Kashmiri Victorian Paisley Shawl, 1860s

Paisley is a centuries' old status symbol

For hundreds of years, paisley shawls have been worn as high fashion statements and as status symbols. The history of paisley began in Kashmir, a country bordered by Pakistan, China and India, in the 1500s. 

The paisley motif has morphed through time, but the 'Paisley Buta' design, the pine cone shape we most commonly associate with paisley, came into being around 1815. The differing styles of the paisley motif helps us date the shawls as well as the actual shape of the shawl. Long rectangular shawls, such as the one in The Darnell Collection that measures 1.5 x 3.25 meters, were worn from the early 1850s to the 1870s. The shawl would have been folded in two and worn wrapped around the shoulders and secured with a brooch, while the rest draped over the skirt to show off its pattern and colours to full effect. A shawl took the place of a coat, which would have been awkward to fit over an enormous hoop or crinoline skirt. From the late 1870s to the early 1890s, a square shawl was worn instead as it only had to cover the shoulders and a narrow, bustle skirt. By the late 1800s, mantles, capes, coats, cloaks, capelets and stoles were all popular and diminished the need for shawls.

Paisley shawls were heirlooms and passed down to daughters and nieces through the generations. They are rare because, due to their size and value, they were often cut up and restyled into other garments or used within the house as a decorative table covers or throws.

The Kashmiri paisley shawl in The Darnell Collection is dated c.1860 and is made from wool, silk and domesticated goat hair woven on a jacquard loom.

This shawl was gifted to the collection from Bob McKeown whose late wife, Deborah, bought it in American when she was collecting Victoriana. The shawl was included in the recent travelling exhibition, Flora & Fauna: The Nature of Fashion.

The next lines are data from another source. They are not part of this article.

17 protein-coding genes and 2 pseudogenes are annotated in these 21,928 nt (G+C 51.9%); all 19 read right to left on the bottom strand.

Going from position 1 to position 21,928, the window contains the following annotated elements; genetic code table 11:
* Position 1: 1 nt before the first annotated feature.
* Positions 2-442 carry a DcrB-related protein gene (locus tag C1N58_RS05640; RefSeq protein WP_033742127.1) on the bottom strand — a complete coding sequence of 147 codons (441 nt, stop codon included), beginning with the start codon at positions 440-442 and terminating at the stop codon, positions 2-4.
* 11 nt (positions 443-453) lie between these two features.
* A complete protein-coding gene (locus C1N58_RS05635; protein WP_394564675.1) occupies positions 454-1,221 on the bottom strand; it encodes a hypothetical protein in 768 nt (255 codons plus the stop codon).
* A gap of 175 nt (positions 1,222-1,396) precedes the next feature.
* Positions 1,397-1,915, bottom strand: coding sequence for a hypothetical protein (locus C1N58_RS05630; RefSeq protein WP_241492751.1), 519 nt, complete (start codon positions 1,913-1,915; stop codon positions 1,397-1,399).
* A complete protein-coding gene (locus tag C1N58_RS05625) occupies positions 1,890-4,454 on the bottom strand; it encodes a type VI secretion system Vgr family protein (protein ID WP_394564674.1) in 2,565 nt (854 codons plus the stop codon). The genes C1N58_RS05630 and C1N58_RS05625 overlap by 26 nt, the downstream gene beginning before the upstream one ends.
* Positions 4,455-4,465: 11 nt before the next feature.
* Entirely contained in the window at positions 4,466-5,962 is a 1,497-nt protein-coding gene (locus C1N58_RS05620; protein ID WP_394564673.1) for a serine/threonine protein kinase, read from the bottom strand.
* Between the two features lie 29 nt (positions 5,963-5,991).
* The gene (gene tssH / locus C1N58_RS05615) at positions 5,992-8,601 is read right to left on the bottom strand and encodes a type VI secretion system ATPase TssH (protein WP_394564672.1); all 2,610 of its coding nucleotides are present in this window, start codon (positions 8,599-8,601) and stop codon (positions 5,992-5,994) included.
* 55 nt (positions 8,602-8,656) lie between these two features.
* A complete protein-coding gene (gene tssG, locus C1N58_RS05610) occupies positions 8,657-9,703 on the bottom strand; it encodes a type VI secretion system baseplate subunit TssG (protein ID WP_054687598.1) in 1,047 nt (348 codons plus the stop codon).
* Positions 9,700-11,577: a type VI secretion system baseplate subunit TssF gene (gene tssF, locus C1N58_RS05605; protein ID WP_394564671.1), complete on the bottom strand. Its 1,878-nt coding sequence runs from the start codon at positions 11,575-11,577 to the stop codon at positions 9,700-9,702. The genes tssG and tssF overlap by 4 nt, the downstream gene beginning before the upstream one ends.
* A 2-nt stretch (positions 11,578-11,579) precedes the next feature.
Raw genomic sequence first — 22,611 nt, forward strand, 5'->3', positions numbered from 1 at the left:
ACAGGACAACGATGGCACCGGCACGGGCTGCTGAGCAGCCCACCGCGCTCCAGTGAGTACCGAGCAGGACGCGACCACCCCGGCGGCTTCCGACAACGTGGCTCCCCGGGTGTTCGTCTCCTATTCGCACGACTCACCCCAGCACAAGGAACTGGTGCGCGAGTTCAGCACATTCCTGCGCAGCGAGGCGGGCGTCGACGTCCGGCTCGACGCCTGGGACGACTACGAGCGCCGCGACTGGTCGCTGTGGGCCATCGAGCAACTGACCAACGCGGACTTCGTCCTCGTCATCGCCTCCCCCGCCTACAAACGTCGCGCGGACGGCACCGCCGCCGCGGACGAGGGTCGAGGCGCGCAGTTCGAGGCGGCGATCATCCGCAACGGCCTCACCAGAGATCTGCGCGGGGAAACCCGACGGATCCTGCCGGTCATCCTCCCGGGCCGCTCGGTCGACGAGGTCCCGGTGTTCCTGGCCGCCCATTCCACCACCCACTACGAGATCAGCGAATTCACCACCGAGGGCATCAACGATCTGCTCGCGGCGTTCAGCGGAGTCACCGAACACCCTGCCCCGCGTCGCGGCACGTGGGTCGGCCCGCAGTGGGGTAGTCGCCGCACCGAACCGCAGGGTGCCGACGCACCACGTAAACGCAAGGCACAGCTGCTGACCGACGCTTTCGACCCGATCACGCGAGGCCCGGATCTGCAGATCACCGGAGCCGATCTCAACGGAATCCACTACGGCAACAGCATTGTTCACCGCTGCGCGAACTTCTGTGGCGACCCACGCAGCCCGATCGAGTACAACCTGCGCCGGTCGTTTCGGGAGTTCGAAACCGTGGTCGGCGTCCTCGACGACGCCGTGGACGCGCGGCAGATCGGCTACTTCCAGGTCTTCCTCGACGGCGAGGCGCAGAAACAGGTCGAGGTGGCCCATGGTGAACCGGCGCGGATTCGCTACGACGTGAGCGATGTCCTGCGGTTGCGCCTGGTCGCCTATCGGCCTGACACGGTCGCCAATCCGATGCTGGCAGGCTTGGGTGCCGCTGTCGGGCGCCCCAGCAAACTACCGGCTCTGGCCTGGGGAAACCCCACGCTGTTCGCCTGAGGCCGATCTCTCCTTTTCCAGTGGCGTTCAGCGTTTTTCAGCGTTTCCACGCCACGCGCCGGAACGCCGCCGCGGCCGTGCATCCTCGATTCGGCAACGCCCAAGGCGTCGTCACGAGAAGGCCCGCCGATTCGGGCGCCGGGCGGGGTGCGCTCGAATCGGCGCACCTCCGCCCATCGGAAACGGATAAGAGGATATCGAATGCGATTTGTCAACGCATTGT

Kathleen Moss gently reinforces some of the fragile areas of the shawl before it goes on display at
Blue Mountains City Art Gallery, NSW
Wool and silk woven on a jacquard loom encircle the goat's hair (brown) decorative panel at the centre.





The curatorial team at Blue Mountains City Art Gallery help with the hanging of this enormous shawl - scissor lift and all!

Hanging at Bundaberg Regional Gallery as part of 'Flora & Fauna: The Nature of Fashion'


This is how it would have been worn.
(I apologise for not properly crediting this photograph but I couldn't find any reference to its origination on the net.) 

20s Dance Dress Worn on the High Seas

Storytelling Brings Fashion to Life




In 1927, Rosa Perlman of Melbourne, embarked on a world cruise with her husband, owner of The Bias Binding Factory, at the time the only manufacture of bias binding for the thriving fashion industry in the city.

Rosa loved to travel and on this journey planned to sail from Australia and visit her favourite cities: Paris, Colombo, Kowloon and Berlin. At each city she made a point of buying something exquisite to wear and in Berlin she found this stunning silk chiffon dance dress, embellished with celluloid sequins in shimmering bronze, silver and gold.